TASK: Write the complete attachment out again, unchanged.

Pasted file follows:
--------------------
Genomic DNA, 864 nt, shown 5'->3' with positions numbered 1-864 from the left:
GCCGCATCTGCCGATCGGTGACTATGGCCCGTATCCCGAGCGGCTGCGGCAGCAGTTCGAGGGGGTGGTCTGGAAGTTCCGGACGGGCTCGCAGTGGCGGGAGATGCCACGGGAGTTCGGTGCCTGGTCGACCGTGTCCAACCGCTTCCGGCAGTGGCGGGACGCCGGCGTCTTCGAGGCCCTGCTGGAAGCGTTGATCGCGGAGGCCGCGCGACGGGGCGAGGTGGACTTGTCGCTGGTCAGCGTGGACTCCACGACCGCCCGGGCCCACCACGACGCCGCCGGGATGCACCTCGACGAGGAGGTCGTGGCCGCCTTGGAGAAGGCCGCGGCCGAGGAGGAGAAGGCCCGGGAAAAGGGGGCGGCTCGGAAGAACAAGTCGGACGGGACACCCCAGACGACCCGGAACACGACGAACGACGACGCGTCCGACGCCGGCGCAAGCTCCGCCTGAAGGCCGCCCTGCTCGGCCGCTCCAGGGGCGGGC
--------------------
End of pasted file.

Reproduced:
Genomic DNA, 864 nt, shown 5'->3' with positions numbered 1-864 from the left:
GCCGCATCTGCCGATCGGTGACTATGGCCCGTATCCCGAGCGGCTGCGGCAGCAGTTCGAGGGGGTGGTCTGGAAGTTCCGGACGGGCTCGCAGTGGCGGGAGATGCCACGGGAGTTCGGTGCCTGGTCGACCGTGTCCAACCGCTTCCGGCAGTGGCGGGACGCCGGCGTCTTCGAGGCCCTGCTGGAAGCGTTGATCGCGGAGGCCGCGCGACGGGGCGAGGTGGACTTGTCGCTGGTCAGCGTGGACTCCACGACCGCCCGGGCCCACCACGACGCCGCCGGGATGCACCTCGACGAGGAGGTCGTGGCCGCCTTGGAGAAGGCCGCGGCCGAGGAGGAGAAGGCCCGGGAAAAGGGGGCGGCTCGGAAGAACAAGTCGGACGGGACACCCCAGACGACCCGGAACACGACGAACGACGACGCGTCCGACGCCGGCGCAAGCTCCGCCTGAAGGCCGCCCTGCTCGGCCGCTCCAGGGGCGGGC